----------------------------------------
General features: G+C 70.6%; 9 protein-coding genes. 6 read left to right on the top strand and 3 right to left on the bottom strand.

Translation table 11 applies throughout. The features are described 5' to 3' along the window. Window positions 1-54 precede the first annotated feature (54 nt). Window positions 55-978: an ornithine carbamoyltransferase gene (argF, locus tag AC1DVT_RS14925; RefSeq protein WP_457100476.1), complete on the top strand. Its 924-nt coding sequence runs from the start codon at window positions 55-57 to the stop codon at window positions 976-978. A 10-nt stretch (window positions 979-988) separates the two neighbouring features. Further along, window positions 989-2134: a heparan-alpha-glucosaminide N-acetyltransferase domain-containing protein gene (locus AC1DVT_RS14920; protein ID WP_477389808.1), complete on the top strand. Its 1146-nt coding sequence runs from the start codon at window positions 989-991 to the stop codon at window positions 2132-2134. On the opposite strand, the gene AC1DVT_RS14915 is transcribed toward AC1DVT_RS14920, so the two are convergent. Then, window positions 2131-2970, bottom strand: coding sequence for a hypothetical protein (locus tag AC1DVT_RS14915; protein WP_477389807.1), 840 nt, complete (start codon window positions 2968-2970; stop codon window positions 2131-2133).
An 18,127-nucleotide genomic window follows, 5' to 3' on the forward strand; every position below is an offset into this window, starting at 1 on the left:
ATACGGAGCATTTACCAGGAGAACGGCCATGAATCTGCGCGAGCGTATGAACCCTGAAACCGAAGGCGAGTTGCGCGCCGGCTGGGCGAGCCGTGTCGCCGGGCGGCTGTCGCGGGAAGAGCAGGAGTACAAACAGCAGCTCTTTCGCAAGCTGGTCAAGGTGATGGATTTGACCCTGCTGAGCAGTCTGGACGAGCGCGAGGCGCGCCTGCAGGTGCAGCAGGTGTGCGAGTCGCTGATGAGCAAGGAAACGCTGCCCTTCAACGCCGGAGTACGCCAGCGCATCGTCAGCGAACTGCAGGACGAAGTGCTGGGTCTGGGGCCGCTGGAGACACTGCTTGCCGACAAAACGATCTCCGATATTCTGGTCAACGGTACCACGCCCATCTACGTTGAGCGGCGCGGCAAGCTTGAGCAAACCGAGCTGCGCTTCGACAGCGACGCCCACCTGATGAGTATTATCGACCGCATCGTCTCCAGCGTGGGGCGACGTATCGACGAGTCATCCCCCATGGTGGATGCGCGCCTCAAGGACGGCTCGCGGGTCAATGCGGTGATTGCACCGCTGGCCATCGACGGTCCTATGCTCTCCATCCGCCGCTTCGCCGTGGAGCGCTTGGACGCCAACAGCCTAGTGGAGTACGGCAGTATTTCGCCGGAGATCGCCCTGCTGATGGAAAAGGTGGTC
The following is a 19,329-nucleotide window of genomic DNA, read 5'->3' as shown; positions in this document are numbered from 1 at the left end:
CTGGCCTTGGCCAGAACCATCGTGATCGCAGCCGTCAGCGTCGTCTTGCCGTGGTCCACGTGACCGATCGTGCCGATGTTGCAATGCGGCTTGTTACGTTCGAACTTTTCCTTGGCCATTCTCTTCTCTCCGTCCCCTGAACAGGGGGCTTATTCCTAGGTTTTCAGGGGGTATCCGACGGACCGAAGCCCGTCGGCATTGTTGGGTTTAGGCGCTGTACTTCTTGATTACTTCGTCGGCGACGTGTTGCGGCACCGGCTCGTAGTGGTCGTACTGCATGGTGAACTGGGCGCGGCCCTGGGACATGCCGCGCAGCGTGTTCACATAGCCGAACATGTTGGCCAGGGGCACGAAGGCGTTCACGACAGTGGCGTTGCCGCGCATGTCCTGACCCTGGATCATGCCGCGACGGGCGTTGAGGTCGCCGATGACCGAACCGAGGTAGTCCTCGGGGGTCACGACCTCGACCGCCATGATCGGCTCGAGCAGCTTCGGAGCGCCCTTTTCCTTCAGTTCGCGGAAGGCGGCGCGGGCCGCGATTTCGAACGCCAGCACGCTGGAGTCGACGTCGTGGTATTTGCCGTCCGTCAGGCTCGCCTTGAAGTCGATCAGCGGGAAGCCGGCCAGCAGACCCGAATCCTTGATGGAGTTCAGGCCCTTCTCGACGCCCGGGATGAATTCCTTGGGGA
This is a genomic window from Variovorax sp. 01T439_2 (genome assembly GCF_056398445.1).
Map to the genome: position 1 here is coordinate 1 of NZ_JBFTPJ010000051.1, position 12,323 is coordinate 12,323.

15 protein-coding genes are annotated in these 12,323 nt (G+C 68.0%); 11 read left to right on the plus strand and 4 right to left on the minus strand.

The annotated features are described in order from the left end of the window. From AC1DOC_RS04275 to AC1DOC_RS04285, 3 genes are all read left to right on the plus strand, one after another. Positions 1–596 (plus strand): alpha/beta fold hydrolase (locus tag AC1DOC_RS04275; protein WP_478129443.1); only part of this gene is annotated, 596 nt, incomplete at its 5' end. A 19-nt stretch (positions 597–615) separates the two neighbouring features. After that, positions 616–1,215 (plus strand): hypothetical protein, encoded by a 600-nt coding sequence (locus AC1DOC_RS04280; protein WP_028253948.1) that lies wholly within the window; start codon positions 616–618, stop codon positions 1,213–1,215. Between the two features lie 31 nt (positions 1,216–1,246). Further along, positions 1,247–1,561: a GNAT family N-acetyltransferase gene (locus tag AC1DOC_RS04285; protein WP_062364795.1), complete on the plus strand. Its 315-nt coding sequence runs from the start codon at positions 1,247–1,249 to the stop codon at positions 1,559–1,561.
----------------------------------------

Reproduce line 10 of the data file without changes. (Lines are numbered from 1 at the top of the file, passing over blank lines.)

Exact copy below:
The annotated features are described in order from the left end of the window. From AC1DOC_RS04275 to AC1DOC_RS04285, 3 genes are all read left to right on the plus strand, one after another. Positions 1–596 (plus strand): alpha/beta fold hydrolase (locus tag AC1DOC_RS04275; protein WP_478129443.1); only part of this gene is annotated, 596 nt, incomplete at its 5' end. A 19-nt stretch (positions 597–615) separates the two neighbouring features. After that, positions 616–1,215 (plus strand): hypothetical protein, encoded by a 600-nt coding sequence (locus AC1DOC_RS04280; protein WP_028253948.1) that lies wholly within the window; start codon positions 616–618, stop codon positions 1,213–1,215. Between the two features lie 31 nt (positions 1,216–1,246). Further along, positions 1,247–1,561: a GNAT family N-acetyltransferase gene (locus tag AC1DOC_RS04285; protein WP_062364795.1), complete on the plus strand. Its 315-nt coding sequence runs from the start codon at positions 1,247–1,249 to the stop codon at positions 1,559–1,561.